Mining Publication: CFD Modeling of Smoke Reversal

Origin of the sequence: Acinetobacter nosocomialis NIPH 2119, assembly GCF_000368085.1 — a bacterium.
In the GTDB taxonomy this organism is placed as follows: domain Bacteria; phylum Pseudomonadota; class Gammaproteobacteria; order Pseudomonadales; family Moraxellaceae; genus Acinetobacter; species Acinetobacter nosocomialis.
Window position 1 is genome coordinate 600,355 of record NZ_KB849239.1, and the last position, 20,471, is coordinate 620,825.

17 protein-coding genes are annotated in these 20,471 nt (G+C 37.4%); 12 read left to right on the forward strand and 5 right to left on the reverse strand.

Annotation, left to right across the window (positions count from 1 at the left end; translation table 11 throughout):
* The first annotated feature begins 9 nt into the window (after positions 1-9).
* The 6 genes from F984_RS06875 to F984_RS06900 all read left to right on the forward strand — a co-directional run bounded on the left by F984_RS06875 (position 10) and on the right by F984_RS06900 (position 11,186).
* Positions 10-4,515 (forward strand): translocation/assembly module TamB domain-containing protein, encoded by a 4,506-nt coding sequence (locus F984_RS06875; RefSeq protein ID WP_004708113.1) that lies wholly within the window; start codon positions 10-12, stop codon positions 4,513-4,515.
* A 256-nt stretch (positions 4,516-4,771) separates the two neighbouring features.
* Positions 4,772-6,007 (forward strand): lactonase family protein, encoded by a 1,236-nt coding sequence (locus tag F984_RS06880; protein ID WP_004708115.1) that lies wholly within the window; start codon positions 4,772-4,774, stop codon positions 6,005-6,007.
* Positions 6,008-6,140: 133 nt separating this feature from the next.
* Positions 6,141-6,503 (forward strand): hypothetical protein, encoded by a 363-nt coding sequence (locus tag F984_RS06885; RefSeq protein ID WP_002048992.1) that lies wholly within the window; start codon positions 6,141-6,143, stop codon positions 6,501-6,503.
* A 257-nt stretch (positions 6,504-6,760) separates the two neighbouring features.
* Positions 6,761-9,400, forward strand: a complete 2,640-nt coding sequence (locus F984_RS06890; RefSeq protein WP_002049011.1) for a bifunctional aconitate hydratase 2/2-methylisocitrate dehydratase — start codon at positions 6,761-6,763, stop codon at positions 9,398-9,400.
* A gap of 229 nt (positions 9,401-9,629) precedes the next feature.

In the design for a fire or smoke emergency, a main concern is maintaining an evacuation path that is free of smoke and hot gases. In ventilated tunnel fires, smoke and hot gases may form a layer near the ceiling and flow in the direction opposite to the ventilation stream. The existence of the reverse stratified flow has an important bearing on firefighting and evacuation of underground mine roadways, tunnels, and building corridors. In the present study, a computational fluid dynamics (CFD) program is used as a design tool to model floor-level fires in a ventilated tunnel. The fire is simulated by a diffusion flame of propane issuing from a circular hole on the tunnel floor. The computed profiles of velocity and temperature along channel cross sections are similar to those obtained experimentally. The computed reverse-flow layer length has been correlated with a densimatric Froude number with some success. A nondimensional parameter involving the source fire intensity is also used for the correlation. These analyses show that an appropriate ventilation air current must be maintained to provide an evacuation path from the source fire clear of smoke and hot gases. It is believed that CFD modeling, employed correctly and interpreted carefully, can be a useful design tool for fire protection.